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Toothpaste commercials usually use two phrases unendingly, so that it is now burnt into the minds of an entire generation: dental plaque and gingivitis. The problem is that these commercials do not offer an explanation of what these things are, how they affect your teeth, how to get rid of them; they are just seen as some brown spots on the television screen, or possibly a forgettable cartoon character. But what is dental plaque really? And why is it bad for your teeth? Get some in-depth answers below.

What is dental plaque?

Dental plaque is the accumulated habitus of bacteria. It is bacterial colonies that are present in such a large number that they become visible to the naked eye. It looks like yellowish, whitish gunk that is stuck to the tooth surfaces and collects primarily in the gaps between teeth. These are both the bacterial colonies themselves, and their “houses” (or more like cities, actually), as bacteria create a biofilm that allows them to stick to physical objects and become unmovable. An accumulation and hardening of the biofilm is dental plaque. This dental plaque, because it is teeming with bacterial life that excretes acids that eat away at the enamel of the teeth, is the cause of tooth decay and gum diseases like gingivitis and periodontitis.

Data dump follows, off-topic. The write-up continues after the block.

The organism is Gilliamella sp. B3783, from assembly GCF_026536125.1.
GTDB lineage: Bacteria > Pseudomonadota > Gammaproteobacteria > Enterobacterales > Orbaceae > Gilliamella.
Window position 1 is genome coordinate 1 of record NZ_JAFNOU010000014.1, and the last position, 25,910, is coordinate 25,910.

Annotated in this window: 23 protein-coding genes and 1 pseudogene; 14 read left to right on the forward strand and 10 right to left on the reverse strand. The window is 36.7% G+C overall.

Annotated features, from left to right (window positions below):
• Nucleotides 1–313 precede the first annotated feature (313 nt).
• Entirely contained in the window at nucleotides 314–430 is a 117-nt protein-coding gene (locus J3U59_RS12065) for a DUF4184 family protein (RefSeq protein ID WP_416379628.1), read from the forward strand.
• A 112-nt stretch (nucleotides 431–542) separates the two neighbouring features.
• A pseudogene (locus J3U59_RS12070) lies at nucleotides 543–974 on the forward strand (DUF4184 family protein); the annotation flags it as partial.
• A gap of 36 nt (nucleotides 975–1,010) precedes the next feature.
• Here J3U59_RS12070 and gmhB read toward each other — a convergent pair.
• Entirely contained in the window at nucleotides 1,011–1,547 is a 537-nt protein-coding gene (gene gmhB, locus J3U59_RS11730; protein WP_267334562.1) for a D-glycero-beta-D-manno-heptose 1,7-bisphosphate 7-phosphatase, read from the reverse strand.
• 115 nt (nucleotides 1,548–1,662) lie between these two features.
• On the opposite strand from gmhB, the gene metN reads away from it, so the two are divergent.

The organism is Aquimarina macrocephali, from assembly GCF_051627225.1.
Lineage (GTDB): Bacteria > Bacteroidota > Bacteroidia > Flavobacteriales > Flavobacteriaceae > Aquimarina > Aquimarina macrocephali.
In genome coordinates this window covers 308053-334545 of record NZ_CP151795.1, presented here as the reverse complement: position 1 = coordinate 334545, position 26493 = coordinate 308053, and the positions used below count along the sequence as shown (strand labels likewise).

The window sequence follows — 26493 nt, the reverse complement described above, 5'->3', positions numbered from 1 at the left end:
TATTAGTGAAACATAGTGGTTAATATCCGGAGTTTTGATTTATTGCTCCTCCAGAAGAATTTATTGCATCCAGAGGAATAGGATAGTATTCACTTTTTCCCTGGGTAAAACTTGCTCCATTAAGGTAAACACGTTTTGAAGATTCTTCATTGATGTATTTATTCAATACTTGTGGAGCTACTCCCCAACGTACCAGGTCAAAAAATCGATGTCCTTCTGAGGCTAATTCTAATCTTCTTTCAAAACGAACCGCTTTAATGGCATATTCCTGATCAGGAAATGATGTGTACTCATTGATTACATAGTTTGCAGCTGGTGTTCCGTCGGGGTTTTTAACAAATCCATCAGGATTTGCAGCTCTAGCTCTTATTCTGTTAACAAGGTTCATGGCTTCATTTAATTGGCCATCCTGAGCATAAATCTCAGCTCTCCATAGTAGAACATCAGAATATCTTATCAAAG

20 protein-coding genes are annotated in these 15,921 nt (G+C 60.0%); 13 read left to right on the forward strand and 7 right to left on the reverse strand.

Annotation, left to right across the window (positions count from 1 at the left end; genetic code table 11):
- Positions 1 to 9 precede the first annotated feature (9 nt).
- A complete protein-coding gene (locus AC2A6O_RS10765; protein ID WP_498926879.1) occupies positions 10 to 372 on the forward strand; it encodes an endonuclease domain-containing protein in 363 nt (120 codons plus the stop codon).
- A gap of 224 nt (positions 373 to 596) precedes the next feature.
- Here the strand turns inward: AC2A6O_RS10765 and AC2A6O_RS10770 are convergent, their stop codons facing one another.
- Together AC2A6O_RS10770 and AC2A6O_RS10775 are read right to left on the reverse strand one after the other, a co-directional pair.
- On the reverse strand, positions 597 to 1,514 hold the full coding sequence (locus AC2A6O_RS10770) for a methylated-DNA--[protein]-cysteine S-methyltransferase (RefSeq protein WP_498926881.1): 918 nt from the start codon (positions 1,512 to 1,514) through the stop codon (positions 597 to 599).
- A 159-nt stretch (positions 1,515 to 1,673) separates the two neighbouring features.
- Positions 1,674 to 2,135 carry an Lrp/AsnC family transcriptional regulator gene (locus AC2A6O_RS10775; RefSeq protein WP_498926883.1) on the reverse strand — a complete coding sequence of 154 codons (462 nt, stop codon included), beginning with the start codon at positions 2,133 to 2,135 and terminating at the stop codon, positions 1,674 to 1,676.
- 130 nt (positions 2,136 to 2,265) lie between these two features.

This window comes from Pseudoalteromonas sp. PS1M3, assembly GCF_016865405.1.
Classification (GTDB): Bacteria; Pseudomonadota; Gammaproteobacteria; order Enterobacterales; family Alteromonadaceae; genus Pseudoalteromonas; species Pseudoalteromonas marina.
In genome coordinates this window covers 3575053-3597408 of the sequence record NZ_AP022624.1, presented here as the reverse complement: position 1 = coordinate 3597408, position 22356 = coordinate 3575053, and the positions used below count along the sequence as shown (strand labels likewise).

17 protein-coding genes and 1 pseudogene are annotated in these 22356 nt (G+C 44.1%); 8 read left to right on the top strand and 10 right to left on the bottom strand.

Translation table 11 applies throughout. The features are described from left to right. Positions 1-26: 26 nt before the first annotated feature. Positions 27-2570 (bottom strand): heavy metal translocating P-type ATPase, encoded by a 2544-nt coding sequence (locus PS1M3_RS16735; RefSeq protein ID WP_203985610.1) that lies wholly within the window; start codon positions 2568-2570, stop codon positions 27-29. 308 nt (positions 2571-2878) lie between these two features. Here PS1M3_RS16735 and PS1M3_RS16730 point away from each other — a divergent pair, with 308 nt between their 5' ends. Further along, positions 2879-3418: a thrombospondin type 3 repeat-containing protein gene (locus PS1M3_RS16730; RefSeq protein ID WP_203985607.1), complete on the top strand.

The three stages of dental plaque:

  1. Biofilm: At first, the plaque just looks like stickier, denser saliva. The bacteria secrete this biofilm, and move around with it, live in it, and stick to possible homes with it. They also digest food in this biofilm.
  1. Dental plaque: The accumulated layers upon layers of biofilm solidify into plaque, that whitish yellowish gunk that you can get between your teeth and underneath your gums.
  1. Tartar: The brownish, hard tartar that stains your teeth and sticks to them. This is a calcified plaque layer that bacteria still live in.

How to get rid of it?

The problem is that dental plaque is already a sign of a lot of bacteria being present in the mouth. Even if you remove the plaque, there will still be bacteria in the mouth, which is why you need a deep cleaning hygiene session once every six months or so, to get rid of all traces of bacterial life from your teeth and gums. Although brushing at least twice a day, using dental floss and mouthwash will kill most of the bacteria, and will definitely remove dental plaque, sometimes they can stick to teeth really hard, and need the intervention of a dentist in order to remove them completely.

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